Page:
thus conjuring constitutional problems from thin air. He was panicked into doing so by a single Gallup poll, whose authors must be very proud that a single poll of theirs affected a significant power so profoundly.

This was a typically Cameronian act of foolishness and incompetence. Moreover, the promise

Screen Shot 2015-05-12 at 07.25.38

Acted like a tin-pot dictator

was not Cameron’s to make: he acted more like a tin-pot dictator proposing a change to the constitution to allow himself a seventh term than a democratic politician.

Then came his pledge to protect the funding of the NHS,

because he knows through focus groups, opinion polls, etc., that the British people worship the NHS as the Israelites once worshipped the golden calf.

Cameron

cannot see a bad idea without embracing it with what he imagines is vote-getting fervour.

Screen Shot 2015-05-12 at 07.27.10Nothing for Cameron

is a matter of principle, only of advantage, and short-term advantage at that, his sole discernible goal being that of maintaining himself in power.

What of his physiognomy?

His face is so moistly smooth and characterless that it looks as though it would disappear leaving a trail of slime if caught in the rain.

Screen Shot 2015-05-12 at 07.35.41

Backbone

Morals

Morals

Die Nationalsozialistische Schottische Partei

From the British magazine Private Eye

From the British magazine Private Eye

The Scottish National Party, writes Dalrymple, are national socialists.

In economics, they are socialist, or at least corporatist; in politics, their rhetoric is nationalist. They are, in fact, national socialists.

Self-determination is not their true goal, of course. Dalrymple observes that the SNP’s real, though unacknowledged, aim is

increased access of the Scottish political class to the European politico-administrative élite.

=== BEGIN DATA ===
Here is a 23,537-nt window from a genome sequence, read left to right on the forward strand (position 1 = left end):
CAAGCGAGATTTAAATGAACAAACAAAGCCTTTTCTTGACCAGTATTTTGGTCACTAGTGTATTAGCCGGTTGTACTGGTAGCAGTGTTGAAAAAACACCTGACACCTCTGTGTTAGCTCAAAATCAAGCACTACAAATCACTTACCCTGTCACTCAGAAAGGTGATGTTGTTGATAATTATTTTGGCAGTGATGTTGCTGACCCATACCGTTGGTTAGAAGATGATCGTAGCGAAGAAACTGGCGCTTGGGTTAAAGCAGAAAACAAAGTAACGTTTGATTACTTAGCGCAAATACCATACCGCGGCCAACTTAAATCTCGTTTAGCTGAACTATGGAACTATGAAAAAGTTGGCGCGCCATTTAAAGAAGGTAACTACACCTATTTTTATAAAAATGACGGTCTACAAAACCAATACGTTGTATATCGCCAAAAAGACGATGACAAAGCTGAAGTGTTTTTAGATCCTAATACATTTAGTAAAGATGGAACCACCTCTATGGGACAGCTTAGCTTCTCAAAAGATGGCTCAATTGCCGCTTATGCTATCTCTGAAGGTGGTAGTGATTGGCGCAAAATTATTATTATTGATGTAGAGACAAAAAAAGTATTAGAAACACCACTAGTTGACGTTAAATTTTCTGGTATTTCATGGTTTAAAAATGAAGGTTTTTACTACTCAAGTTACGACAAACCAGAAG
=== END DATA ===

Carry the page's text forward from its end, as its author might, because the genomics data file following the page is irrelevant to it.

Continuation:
This explains why, Dalrymple writes, the SNP are

firmly in favour of the European Union, an entity dedicated to extinguishing national sovereignty in Europe, and the formation of a superstate with few effective checks on the politico-administrative élite.

What they really want

What they really want

The SNP’s policies are, naturally, highly statist.

All private companies would operate, in effect, by licence from the government.

The SNP would hold

Welcome to Scotland

Welcome to Scotland

all the levers of political power, including powers of indoctrination.

Even before the last referendum,

an atmosphere of mild intimidation prevailed, such that those who opposed independence felt it better not to voice their opposition too loudly

 

 

The triumph of Scottish Chávismo

Hugo of the North

Hugo of the North

Alex Salmond, writes Dalrymple, offered the Scottish people

larger subventions for more people, distributed by him and his party. He did best in those areas where people had most to gain from the promised subventions and where they believed that they were not getting their fair share of Scotland’s heavenly manna—oil and gas from the North Sea….Salmond said that he would repudiate Scotland’s share of the British national debt, a pronouncement more than sufficient to sound alarm bells among the better-informed.

The nationalists succeeded in panicking prime minister David Cameron into promising more powers to the Scottish government.